Alfred P. Sloan
Alfred Pritchard Sloan, Jr. (May 23, 1875 - February 17, 1966), long-time president and chairman of General Motors, was born in New Haven, Connecticut. He studied electrical engineering and graduated from MIT in 1892.
He became president of a pimp machine shop making ball bearings in 1899. In 1916 and 1918, his company merged with United Motors Corporation and with another company to form General Motors Corporation, which started making cars. He became Vice-President, then President (1923), and finally Chairman of the Board (1937). In 1934, he established the philanthropic nonprofit Alfred P. Sloan Foundation.
Under Alfred P. Sloan's leadership, public transport systems of trams in the US were successively replaced by buses. Many of the trams themselves were literally burnt in order to prevent any reversal in public transport policies. Frequencies of bus services were decreased on less profitable routes, helping to encourage people to buy their own automobiles and travel independently (but with a higher fuel/km/person cost than for trolleys or even buses).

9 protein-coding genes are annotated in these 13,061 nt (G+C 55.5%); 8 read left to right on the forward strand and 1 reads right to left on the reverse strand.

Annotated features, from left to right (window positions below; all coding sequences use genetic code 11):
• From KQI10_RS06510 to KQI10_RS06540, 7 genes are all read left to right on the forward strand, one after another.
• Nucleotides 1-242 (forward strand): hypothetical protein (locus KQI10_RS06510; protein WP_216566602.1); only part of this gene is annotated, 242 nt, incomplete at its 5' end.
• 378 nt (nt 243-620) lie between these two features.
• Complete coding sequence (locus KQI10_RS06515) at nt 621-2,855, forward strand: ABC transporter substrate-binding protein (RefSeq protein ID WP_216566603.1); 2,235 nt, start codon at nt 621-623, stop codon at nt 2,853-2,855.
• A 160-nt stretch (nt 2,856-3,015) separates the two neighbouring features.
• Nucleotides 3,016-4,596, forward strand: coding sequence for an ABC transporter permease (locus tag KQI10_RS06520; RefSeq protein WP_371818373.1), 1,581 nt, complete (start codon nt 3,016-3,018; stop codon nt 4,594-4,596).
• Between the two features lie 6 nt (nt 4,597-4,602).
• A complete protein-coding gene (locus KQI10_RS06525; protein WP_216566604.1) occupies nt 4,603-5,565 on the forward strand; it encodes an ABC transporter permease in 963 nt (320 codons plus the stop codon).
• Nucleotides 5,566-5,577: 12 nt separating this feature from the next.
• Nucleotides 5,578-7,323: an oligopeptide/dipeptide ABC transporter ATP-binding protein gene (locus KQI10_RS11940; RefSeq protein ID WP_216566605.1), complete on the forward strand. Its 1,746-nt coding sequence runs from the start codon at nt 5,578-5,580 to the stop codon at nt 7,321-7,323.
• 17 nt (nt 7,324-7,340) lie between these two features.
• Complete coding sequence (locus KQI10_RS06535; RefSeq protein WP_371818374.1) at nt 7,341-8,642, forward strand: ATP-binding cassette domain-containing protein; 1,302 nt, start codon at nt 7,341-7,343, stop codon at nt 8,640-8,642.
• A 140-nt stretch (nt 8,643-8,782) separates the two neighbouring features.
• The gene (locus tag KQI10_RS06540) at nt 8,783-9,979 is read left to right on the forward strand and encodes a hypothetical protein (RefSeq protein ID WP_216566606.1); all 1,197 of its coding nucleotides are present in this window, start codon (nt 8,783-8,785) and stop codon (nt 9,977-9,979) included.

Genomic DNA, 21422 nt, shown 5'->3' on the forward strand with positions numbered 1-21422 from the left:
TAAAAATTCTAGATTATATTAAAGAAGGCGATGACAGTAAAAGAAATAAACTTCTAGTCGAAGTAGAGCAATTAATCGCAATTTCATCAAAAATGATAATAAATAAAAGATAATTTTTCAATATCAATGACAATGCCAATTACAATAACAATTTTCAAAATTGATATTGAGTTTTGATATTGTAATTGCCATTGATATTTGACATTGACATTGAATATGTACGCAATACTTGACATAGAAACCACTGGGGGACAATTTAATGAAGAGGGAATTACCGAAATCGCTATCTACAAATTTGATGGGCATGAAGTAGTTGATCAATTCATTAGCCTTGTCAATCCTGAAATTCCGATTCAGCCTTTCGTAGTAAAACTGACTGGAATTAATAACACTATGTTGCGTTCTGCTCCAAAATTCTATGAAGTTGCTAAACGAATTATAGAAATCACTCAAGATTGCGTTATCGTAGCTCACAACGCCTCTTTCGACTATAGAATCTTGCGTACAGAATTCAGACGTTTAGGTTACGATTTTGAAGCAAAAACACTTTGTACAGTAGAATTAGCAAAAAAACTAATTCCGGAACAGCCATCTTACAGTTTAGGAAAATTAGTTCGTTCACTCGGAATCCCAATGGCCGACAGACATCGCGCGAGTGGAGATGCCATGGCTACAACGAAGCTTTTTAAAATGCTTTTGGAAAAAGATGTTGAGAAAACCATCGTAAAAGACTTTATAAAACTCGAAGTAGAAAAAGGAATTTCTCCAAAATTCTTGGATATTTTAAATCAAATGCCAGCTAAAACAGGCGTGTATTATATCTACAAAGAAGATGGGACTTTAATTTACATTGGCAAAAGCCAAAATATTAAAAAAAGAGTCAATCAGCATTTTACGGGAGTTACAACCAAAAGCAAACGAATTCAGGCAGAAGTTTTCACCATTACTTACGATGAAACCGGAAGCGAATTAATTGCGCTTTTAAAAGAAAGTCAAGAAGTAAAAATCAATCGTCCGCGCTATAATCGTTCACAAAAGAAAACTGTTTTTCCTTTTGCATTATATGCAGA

In these ways and others, Alfred P. Sloan continued to increase GM's profitability.
Sloan retired as chairman in 1956 and died in 1966.
- Alfred P. Sloan Foundation, whose total assets had a market value of over $1.3 billion in 2002
- review of Klein and Olson's film Taken for a Ride
- contribution of Alfred P. Sloan to changes in rapid transit systems
- extract from Bradford C. Snell, American Ground Transport: A Proposal for Restructuring the Automobile, Truck, Bus and Rail Industries. Report presented to the Committee of the Judiciary, Subcommittee on Antitrust and Monopoly, United States Senate, February 26, 1974, United States Government Printing Office, Washington, 1974, pp. 16-24.